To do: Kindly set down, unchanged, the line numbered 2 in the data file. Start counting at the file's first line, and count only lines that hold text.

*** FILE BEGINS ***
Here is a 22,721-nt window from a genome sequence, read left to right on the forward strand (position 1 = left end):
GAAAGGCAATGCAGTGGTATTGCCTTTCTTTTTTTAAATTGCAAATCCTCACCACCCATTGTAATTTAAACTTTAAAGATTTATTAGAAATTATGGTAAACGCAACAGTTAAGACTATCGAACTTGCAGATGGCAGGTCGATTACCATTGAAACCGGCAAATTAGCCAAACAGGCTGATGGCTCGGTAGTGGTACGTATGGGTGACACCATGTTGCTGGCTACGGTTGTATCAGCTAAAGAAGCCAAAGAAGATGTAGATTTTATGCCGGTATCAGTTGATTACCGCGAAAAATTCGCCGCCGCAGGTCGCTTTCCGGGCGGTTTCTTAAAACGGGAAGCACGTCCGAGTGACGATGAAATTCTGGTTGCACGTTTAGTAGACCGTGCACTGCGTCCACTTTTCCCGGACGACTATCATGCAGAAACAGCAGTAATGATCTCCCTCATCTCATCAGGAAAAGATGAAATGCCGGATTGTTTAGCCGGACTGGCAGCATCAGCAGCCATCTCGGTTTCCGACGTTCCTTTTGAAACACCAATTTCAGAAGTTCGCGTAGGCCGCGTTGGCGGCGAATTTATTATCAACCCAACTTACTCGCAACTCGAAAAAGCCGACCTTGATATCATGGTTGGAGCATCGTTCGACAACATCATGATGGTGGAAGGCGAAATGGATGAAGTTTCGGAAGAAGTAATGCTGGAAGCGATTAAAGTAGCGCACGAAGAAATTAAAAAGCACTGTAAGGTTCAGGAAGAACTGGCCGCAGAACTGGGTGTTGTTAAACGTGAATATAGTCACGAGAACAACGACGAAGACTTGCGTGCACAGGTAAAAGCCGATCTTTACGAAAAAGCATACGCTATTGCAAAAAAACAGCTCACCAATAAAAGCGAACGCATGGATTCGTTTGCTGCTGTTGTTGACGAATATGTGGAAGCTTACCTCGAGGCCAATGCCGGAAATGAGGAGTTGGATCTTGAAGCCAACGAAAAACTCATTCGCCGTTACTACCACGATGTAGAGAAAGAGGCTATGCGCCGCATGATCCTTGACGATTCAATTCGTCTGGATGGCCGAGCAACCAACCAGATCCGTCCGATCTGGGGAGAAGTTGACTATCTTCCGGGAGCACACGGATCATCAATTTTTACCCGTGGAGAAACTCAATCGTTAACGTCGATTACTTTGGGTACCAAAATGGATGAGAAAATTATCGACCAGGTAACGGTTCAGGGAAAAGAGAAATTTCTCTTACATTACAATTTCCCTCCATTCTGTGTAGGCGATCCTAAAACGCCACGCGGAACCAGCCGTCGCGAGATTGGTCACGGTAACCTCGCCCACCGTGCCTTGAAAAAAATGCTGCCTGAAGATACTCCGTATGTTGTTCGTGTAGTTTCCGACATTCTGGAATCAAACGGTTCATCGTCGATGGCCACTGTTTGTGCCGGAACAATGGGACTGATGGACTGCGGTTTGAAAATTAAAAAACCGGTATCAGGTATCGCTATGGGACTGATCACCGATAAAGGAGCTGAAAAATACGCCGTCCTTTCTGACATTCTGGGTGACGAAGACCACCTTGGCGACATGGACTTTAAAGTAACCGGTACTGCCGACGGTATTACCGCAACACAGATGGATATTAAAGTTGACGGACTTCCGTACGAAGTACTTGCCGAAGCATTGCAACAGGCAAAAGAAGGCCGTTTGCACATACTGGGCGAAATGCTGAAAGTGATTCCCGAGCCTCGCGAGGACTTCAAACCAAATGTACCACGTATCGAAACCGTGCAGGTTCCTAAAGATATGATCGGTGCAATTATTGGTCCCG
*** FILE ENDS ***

GAAAGGCAATGCAGTGGTATTGCCTTTCTTTTTTTAAATTGCAAATCCTCACCACCCATTGTAATTTAAACTTTAAAGATTTATTAGAAATTATGGTAAACGCAACAGTTAAGACTATCGAACTTGCAGATGGCAGGTCGATTACCATTGAAACCGGCAAATTAGCCAAACAGGCTGATGGCTCGGTAGTGGTACGTATGGGTGACACCATGTTGCTGGCTACGGTTGTATCAGCTAAAGAAGCCAAAGAAGATGTAGATTTTATGCCGGTATCAGTTGATTACCGCGAAAAATTCGCCGCCGCAGGTCGCTTTCCGGGCGGTTTCTTAAAACGGGAAGCACGTCCGAGTGACGATGAAATTCTGGTTGCACGTTTAGTAGACCGTGCACTGCGTCCACTTTTCCCGGACGACTATCATGCAGAAACAGCAGTAATGATCTCCCTCATCTCATCAGGAAAAGATGAAATGCCGGATTGTTTAGCCGGACTGGCAGCATCAGCAGCCATCTCGGTTTCCGACGTTCCTTTTGAAACACCAATTTCAGAAGTTCGCGTAGGCCGCGTTGGCGGCGAATTTATTATCAACCCAACTTACTCGCAACTCGAAAAAGCCGACCTTGATATCATGGTTGGAGCATCGTTCGACAACATCATGATGGTGGAAGGCGAAATGGATGAAGTTTCGGAAGAAGTAATGCTGGAAGCGATTAAAGTAGCGCACGAAGAAATTAAAAAGCACTGTAAGGTTCAGGAAGAACTGGCCGCAGAACTGGGTGTTGTTAAACGTGAATATAGTCACGAGAACAACGACGAAGACTTGCGTGCACAGGTAAAAGCCGATCTTTACGAAAAAGCATACGCTATTGCAAAAAAACAGCTCACCAATAAAAGCGAACGCATGGATTCGTTTGCTGCTGTTGTTGACGAATATGTGGAAGCTTACCTCGAGGCCAATGCCGGAAATGAGGAGTTGGATCTTGAAGCCAACGAAAAACTCATTCGCCGTTACTACCACGATGTAGAGAAAGAGGCTATGCGCCGCATGATCCTTGACGATTCAATTCGTCTGGATGGCCGAGCAACCAACCAGATCCGTCCGATCTGGGGAGAAGTTGACTATCTTCCGGGAGCACACGGATCATCAATTTTTACCCGTGGAGAAACTCAATCGTTAACGTCGATTACTTTGGGTACCAAAATGGATGAGAAAATTATCGACCAGGTAACGGTTCAGGGAAAAGAGAAATTTCTCTTACATTACAATTTCCCTCCATTCTGTGTAGGCGATCCTAAAACGCCACGCGGAACCAGCCGTCGCGAGATTGGTCACGGTAACCTCGCCCACCGTGCCTTGAAAAAAATGCTGCCTGAAGATACTCCGTATGTTGTTCGTGTAGTTTCCGACATTCTGGAATCAAACGGTTCATCGTCGATGGCCACTGTTTGTGCCGGAACAATGGGACTGATGGACTGCGGTTTGAAAATTAAAAAACCGGTATCAGGTATCGCTATGGGACTGATCACCGATAAAGGAGCTGAAAAATACGCCGTCCTTTCTGACATTCTGGGTGACGAAGACCACCTTGGCGACATGGACTTTAAAGTAACCGGTACTGCCGACGGTATTACCGCAACACAGATGGATATTAAAGTTGACGGACTTCCGTACGAAGTACTTGCCGAAGCATTGCAACAGGCAAAAGAAGGCCGTTTGCACATACTGGGCGAAATGCTGAAAGTGATTCCCGAGCCTCGCGAGGACTTCAAACCAAATGTACCACGTATCGAAACCGTGCAGGTTCCTAAAGATATGATCGGTGCAATTATTGGTCCCG